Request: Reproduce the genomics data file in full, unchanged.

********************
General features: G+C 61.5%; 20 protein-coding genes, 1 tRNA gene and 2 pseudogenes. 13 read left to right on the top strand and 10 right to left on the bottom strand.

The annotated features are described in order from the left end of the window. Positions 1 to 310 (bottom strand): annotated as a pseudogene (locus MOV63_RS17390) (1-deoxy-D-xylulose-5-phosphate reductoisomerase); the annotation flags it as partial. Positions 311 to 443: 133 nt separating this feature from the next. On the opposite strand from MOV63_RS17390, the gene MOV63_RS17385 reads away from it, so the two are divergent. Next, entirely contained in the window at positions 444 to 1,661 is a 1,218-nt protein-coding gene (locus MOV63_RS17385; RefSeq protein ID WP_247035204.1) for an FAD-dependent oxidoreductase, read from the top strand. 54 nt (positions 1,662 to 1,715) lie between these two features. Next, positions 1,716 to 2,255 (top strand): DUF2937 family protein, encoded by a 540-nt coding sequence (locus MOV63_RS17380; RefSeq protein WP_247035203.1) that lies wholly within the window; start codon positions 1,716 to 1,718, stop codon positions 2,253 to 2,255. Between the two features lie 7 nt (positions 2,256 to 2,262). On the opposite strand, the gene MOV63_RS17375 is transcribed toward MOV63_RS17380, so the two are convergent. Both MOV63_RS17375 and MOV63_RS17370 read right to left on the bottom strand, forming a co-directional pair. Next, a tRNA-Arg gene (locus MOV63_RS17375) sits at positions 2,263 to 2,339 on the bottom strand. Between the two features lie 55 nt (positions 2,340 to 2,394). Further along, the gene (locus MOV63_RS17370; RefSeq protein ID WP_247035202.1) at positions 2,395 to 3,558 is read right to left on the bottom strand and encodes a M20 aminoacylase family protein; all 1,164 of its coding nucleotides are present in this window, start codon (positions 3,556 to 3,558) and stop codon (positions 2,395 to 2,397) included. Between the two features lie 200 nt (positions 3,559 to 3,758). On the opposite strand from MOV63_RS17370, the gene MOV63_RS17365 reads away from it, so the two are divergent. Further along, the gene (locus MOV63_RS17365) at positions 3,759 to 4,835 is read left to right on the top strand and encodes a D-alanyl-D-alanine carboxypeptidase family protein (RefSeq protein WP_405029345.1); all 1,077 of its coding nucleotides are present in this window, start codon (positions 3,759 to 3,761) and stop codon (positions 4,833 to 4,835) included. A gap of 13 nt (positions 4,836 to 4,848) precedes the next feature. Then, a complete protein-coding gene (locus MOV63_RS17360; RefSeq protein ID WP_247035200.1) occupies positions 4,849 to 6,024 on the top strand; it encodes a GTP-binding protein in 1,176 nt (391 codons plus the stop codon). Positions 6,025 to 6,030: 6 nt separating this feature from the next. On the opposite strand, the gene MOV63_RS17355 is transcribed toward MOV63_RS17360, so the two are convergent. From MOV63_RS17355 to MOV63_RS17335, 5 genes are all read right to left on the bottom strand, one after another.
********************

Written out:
General features: G+C 61.5%; 20 protein-coding genes, 1 tRNA gene and 2 pseudogenes. 13 read left to right on the top strand and 10 right to left on the bottom strand.

The annotated features are described in order from the left end of the window. Positions 1 to 310 (bottom strand): annotated as a pseudogene (locus MOV63_RS17390) (1-deoxy-D-xylulose-5-phosphate reductoisomerase); the annotation flags it as partial. Positions 311 to 443: 133 nt separating this feature from the next. On the opposite strand from MOV63_RS17390, the gene MOV63_RS17385 reads away from it, so the two are divergent. Next, entirely contained in the window at positions 444 to 1,661 is a 1,218-nt protein-coding gene (locus MOV63_RS17385; RefSeq protein ID WP_247035204.1) for an FAD-dependent oxidoreductase, read from the top strand. 54 nt (positions 1,662 to 1,715) lie between these two features. Next, positions 1,716 to 2,255 (top strand): DUF2937 family protein, encoded by a 540-nt coding sequence (locus MOV63_RS17380; RefSeq protein WP_247035203.1) that lies wholly within the window; start codon positions 1,716 to 1,718, stop codon positions 2,253 to 2,255. Between the two features lie 7 nt (positions 2,256 to 2,262). On the opposite strand, the gene MOV63_RS17375 is transcribed toward MOV63_RS17380, so the two are convergent. Both MOV63_RS17375 and MOV63_RS17370 read right to left on the bottom strand, forming a co-directional pair. Next, a tRNA-Arg gene (locus MOV63_RS17375) sits at positions 2,263 to 2,339 on the bottom strand. Between the two features lie 55 nt (positions 2,340 to 2,394). Further along, the gene (locus MOV63_RS17370; RefSeq protein ID WP_247035202.1) at positions 2,395 to 3,558 is read right to left on the bottom strand and encodes a M20 aminoacylase family protein; all 1,164 of its coding nucleotides are present in this window, start codon (positions 3,556 to 3,558) and stop codon (positions 2,395 to 2,397) included. Between the two features lie 200 nt (positions 3,559 to 3,758). On the opposite strand from MOV63_RS17370, the gene MOV63_RS17365 reads away from it, so the two are divergent. Further along, the gene (locus MOV63_RS17365) at positions 3,759 to 4,835 is read left to right on the top strand and encodes a D-alanyl-D-alanine carboxypeptidase family protein (RefSeq protein WP_405029345.1); all 1,077 of its coding nucleotides are present in this window, start codon (positions 3,759 to 3,761) and stop codon (positions 4,833 to 4,835) included. A gap of 13 nt (positions 4,836 to 4,848) precedes the next feature. Then, a complete protein-coding gene (locus MOV63_RS17360; RefSeq protein ID WP_247035200.1) occupies positions 4,849 to 6,024 on the top strand; it encodes a GTP-binding protein in 1,176 nt (391 codons plus the stop codon). Positions 6,025 to 6,030: 6 nt separating this feature from the next. On the opposite strand, the gene MOV63_RS17355 is transcribed toward MOV63_RS17360, so the two are convergent. From MOV63_RS17355 to MOV63_RS17335, 5 genes are all read right to left on the bottom strand, one after another.